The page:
I fancied making a simple t-shirt dress for The Beast and used the raglan tee as a starting point.

I bought a women’s size 12 vest top from the local Cancer Research shop for £2 and used that as fabric. The wonderful thing about upcycling a ready-made tee is you can use the hems from the original shirt, which saves so much time.

I used a seam ripper to (very carefully) remove the pocket. 

Then I took my back pattern piece and placed it in the centre of the tee. I wanted to add about 10cm length to the bottom of the tee to make it dress length. 

Take a ruler (I use a quilting rule) and give yourself a nice angle for an a-line dress, coming out from the underarm.

Cut out the rest of this side (don’t cut down the centre line). Flip it and repeat for the other side.

Then take the front tee piece, fold it, and the front tee pattern piece and cut off the extra for the front neckline.

Cut some arm pieces. I used a co-ordinating red and white stripe from my stash. You could either use some jersey fabric you already have or make use of another charity shop buy. I cut a 3/4 length for the spring/summer.

Now you need to put your tee together. I used an overlocker but you can also make this with a stretch/ballpoint needle and a zig zag stitch on a normal sewing machine. You won’t need to finish your seams if you are sewing with a jersey. Right sides together, sew the arms to the front pattern piece.

Repeat for the back. You should end up with this.

Hem your sleeves. I did a faux blind-hem stitch. Fold wrong sides together, then back on itself, right sides together. Sew along the edge. Unfold and you have a lovely hemmed sleeve.

Then, right sides together, sew in one line from the sleeve hem down to the bottom hem. Along the line where I have placed my clips, here. 

 Repeat for the other side, then turn it through. 

Now you just need to make the neckband. Take your tee and, without stretching it, measure the length of the neck opening.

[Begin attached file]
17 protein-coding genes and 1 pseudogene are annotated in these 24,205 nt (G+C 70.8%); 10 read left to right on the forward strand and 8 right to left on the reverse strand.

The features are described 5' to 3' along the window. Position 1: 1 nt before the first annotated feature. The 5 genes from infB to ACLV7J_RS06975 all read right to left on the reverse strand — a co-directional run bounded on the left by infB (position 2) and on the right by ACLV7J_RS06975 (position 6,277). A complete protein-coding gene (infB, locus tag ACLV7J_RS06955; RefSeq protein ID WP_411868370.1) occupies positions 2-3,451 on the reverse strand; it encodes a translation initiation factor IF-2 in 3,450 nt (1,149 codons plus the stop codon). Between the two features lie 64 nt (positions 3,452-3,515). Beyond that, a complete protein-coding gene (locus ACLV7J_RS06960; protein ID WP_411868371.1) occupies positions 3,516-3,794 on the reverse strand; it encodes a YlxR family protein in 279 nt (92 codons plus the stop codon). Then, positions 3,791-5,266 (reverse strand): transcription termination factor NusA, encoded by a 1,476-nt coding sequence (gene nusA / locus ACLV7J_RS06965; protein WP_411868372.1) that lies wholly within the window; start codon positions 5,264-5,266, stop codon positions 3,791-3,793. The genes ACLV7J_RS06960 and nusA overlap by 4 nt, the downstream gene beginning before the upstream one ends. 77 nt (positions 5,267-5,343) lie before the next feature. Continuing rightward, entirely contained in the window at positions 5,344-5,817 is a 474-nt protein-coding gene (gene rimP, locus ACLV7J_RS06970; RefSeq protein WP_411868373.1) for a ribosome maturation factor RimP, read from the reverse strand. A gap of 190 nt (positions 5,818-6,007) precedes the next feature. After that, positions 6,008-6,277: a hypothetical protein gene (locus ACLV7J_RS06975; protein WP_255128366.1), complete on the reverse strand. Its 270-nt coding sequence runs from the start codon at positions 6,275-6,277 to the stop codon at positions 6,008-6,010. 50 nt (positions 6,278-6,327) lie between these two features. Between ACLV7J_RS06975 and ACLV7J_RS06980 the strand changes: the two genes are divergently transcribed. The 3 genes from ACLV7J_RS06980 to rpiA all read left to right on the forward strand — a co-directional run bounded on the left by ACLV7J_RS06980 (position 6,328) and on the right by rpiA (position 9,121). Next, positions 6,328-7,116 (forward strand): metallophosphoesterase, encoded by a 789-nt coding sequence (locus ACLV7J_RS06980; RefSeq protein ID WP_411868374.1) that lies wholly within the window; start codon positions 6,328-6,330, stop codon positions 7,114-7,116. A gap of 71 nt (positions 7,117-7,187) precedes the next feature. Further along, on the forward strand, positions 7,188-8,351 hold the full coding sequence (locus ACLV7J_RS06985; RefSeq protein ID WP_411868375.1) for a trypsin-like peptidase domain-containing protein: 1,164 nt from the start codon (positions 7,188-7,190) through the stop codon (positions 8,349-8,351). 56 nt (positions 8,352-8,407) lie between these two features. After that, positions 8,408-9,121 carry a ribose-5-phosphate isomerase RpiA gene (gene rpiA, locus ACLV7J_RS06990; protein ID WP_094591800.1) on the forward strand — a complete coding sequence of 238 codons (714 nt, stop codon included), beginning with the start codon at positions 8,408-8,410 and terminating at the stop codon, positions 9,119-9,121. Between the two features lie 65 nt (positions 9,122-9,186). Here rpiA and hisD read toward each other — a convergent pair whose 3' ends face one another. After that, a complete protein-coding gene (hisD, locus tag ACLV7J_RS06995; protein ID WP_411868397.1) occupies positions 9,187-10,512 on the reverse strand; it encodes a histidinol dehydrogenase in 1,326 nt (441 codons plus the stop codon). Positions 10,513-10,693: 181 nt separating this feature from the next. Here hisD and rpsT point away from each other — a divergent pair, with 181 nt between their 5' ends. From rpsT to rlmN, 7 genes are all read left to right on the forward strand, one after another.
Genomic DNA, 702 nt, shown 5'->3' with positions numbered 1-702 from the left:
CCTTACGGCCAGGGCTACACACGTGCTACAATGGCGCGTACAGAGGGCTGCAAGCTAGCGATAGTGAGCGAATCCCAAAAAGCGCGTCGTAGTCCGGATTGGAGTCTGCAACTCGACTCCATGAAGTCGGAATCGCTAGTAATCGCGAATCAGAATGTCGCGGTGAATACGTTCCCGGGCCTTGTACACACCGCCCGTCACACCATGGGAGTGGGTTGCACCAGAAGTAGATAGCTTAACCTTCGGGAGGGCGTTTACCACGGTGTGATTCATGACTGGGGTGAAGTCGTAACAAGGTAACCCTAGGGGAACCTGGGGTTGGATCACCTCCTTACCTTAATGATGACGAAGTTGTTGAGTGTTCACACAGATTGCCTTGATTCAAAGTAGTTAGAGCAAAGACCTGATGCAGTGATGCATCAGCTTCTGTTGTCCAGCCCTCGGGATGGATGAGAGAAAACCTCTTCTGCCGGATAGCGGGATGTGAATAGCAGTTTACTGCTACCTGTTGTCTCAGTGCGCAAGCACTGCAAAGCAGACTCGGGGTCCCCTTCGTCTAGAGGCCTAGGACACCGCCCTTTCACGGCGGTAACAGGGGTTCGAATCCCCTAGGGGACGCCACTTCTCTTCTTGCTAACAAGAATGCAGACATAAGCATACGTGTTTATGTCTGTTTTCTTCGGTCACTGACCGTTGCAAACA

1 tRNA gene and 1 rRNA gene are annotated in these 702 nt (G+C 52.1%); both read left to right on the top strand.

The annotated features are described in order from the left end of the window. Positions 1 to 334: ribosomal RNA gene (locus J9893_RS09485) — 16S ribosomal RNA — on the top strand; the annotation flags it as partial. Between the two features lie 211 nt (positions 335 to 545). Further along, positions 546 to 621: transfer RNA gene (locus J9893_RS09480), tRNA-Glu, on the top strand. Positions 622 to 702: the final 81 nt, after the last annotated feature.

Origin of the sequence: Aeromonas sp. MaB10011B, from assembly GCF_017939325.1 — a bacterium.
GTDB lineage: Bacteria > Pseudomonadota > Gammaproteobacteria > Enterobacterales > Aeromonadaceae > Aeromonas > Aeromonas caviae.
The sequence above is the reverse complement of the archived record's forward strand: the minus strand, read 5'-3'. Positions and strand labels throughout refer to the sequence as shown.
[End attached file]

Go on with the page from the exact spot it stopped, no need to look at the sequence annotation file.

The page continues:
Mine measured 7 inches. Double it to get the full neck measurement (front and back). 14. Times by 80% = 11.2. Add one inch for seam allowance and you get 12.2 inches. Cut a neckband measuring 12.2 inches along the stretch, opposite to the grainline (being honest, I didn’t do this here, I cut along the grainline. The fabric was super stretchy in all directions and I liked the stripes going the other way), and 1.5 inches in width.

Sew it together, right sides together along the short side to get a circle. Mark it into quarters with clips. Mark the neckline into quarters using clips also, marking centre front and back and the centre of each side (remember this won’t be the middle of the arms because the front neckline is longer). Sew on the neckband. 

I sewed the pocket back on. Top stitched the arms and the neckline in a red and blue twin needle line.

Finished.

Me: “I finished your dress, Pickle. Do you like it? It’s got stars on it!”

Beast: “Um…No. Can I have a banana?”

Enjoy. You can make something fabulous, but there’s no guarantee it will be appreciated!
You can find me:

Instagram : @theslippychickencompany

Facebook: fb.me/theslippychickencompany

Unisex Children’s Clothes. Comfortable, Practical, Colourful and Cool. Clothes to inspire adventure. It’s what we do.

I also teach sewing at Crafty Baba in Ipswich, Suffolk. A great haberdashery that sells everything and teaches everything else.